Rapper Big Pooh Tackles Social Issues on New EP ‘Words Paint Pictures’
Formerly one third of Durham, NC rap group Little Brother, Southern MC Rapper Big Pooh has honed his skills since his days alongside Phonte and 9th Wonder. Debuting his first solo album, Sleepers, in 2005, Pooh has cultivated a fan base all his own thanks to witty, pun-filled lyrics and smart production choices. Since signing to Mello Music Group in early 2014, Pooh has stayed under the radar while working on his debut project with the new label. March 24 brought that project to light.
In his new offering, Words Paint Pictures, Big Pooh speaks from the heart on situations that have grabbed headlines in recent months and to which a majority of his listeners can relate. One look at the EP’s cartoon cover art will tell you what’s been on Pooh’s mind: the cover depicts a young, handcuffed and bullet-riddled Black boy lying dead on a black backdrop while wearing a crown. In the Ferguson era of speed-of-light news sharing and social media activism, Pooh grieves for the dead and expects more from both his and the younger generation on his new EP.
Even though the project is short, clocking in at just under half an hour, the North Carolina rapper aims to make a lasting statement about today’s social landscape with this entirely Apollo Brown-produced release. To do so, Pooh touches on subjects that hit home for Black Americans as a whole. Issues like racial profiling by police, social media apathy and fellow MC’s diluting the art of rap come up over the project's nine cuts.
Words Paint Pictures very much echoes the fed up, despondent sentiments of Kendrick Lamar’s second major label album, To Pimp A Butterfly, which dropped a week prior. Although the lyrical content is in tune, the main difference between these two projects, other than the different rap styles each artist shows off, is that Words Paint Pictures is a concise, compact product created from boiling unrest. With seven original songs and two remixes, Words Paint Pictures is an EP you can get through quickly, leaving plenty of time to replay your favorites and pick up on all the one-liners. And trust, there are plenty of one-liners up for dissection and debate.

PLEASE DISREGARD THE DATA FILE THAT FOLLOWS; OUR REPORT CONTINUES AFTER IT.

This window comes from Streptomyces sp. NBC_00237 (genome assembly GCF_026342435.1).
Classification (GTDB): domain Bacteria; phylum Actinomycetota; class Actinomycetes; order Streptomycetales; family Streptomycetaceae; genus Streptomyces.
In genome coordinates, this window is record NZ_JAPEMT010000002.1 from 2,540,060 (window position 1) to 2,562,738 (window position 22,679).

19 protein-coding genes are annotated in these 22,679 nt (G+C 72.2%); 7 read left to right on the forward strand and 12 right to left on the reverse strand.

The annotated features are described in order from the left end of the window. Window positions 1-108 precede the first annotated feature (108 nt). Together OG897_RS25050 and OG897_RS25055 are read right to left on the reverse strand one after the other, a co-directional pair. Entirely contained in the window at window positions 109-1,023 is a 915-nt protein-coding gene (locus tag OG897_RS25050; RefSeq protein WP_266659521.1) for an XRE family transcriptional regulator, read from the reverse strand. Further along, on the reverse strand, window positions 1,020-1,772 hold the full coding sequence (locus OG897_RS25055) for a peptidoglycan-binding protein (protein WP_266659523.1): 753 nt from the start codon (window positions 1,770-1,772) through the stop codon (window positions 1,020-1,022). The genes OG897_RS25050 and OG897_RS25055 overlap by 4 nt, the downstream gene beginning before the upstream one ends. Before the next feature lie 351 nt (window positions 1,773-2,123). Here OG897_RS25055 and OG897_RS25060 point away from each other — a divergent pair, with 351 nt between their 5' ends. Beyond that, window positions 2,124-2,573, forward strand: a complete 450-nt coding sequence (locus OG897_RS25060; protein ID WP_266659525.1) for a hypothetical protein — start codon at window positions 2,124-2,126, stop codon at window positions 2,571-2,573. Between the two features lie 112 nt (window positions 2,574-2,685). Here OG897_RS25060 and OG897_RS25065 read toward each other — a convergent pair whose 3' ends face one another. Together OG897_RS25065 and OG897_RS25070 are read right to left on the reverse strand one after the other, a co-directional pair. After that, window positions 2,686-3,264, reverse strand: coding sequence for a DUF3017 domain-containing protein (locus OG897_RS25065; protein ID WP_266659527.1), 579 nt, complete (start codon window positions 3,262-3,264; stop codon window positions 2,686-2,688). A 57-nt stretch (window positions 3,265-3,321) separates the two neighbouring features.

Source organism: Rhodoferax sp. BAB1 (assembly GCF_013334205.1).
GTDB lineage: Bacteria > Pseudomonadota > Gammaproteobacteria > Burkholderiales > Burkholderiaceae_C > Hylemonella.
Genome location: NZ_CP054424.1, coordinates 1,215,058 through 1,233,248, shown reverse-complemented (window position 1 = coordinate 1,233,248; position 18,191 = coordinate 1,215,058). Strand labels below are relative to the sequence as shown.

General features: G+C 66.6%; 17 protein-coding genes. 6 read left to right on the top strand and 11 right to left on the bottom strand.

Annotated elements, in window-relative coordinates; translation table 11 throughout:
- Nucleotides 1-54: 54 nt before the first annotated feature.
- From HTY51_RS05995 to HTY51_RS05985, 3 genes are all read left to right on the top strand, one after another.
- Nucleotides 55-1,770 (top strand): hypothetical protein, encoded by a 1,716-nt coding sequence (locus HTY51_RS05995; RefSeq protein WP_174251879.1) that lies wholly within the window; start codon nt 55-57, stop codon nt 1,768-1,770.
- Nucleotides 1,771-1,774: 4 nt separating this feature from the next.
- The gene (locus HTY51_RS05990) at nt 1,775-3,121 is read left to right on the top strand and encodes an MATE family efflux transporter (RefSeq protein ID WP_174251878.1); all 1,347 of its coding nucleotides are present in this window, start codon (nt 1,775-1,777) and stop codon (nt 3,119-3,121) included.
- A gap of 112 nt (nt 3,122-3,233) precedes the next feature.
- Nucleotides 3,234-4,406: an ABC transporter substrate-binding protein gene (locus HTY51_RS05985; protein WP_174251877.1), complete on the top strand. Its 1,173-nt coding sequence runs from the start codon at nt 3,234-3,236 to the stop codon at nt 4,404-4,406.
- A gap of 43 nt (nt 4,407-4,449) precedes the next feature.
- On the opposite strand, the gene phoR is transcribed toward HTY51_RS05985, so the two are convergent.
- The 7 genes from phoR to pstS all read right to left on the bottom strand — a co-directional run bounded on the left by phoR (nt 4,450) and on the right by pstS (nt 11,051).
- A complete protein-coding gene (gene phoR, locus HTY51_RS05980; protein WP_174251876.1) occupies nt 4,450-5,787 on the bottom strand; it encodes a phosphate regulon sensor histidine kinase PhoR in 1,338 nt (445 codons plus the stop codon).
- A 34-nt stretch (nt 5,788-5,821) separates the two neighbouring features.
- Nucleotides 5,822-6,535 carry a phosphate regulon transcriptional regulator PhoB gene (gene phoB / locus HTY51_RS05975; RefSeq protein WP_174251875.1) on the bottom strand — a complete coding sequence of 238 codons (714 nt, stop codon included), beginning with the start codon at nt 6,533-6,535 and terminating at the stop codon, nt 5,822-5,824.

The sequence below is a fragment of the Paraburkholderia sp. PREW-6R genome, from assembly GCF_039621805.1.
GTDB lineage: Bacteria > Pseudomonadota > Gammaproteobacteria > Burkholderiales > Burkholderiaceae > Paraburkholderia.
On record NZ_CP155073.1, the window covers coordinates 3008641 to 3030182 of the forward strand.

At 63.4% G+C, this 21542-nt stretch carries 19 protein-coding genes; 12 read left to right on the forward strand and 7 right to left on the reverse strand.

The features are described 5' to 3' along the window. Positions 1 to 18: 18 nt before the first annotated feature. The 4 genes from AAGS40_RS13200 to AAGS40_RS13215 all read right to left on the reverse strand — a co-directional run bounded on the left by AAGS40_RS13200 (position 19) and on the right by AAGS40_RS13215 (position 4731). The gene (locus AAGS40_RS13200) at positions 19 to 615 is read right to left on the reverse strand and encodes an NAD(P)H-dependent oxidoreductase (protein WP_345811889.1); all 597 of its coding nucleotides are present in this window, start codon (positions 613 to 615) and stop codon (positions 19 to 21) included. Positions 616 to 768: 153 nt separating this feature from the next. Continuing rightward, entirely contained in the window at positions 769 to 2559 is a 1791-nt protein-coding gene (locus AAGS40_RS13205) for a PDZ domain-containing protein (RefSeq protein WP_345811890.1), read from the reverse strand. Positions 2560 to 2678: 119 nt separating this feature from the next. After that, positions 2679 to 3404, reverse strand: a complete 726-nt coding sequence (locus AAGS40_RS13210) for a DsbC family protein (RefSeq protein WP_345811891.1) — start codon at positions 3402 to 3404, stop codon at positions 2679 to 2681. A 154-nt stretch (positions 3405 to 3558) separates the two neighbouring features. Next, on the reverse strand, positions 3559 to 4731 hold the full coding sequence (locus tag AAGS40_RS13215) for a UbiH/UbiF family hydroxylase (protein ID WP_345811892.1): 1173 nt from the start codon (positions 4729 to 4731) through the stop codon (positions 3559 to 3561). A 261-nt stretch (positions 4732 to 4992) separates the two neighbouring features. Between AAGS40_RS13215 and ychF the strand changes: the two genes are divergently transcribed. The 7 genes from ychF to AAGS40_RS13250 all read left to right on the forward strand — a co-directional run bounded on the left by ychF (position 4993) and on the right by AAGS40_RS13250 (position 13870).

In “Stop,” Pooh chronicles a personal experience he had of being pulled over by the police for no apparent reason. In “Augmentation” he calls out greed-mongering MC’s who persuade us to value “chains” over “change” while assisted by a chopped up version of Edwinn Star and Blinky’s “Sweet Joy of Life.” And in “Kings,” Lute turns the mirror on the Black community as a part of the problem: “Whole lot of followers, a lot less leading/When you niggas gonna realize you can’t hashtag freedom?/Hashtag, ‘Free my nigga’ when you know he did it/Make us look ignant"; and later, "I’m just trying to get us on track like locomotives/Touch your soul, like what’s the motive?”
As a whole, Apollo Brown beautifully pays homage to Motown soul with samples on nearly every beat and Rapper Big Pooh eulogizes lives of those slain like Eric Garner, Trayvon Martin and Michael Brown, reminding us that just because a tragedy like theirs hasn’t made national news lately, that doesn’t mean the problem has gone away. Words Paint Pictures serves as both an audible snapshot of social unrest in 2015 and a kind of personal soapbox moment for Pooh, allowing him to add his two cents to the realm of conscious rap. —Sidney Madden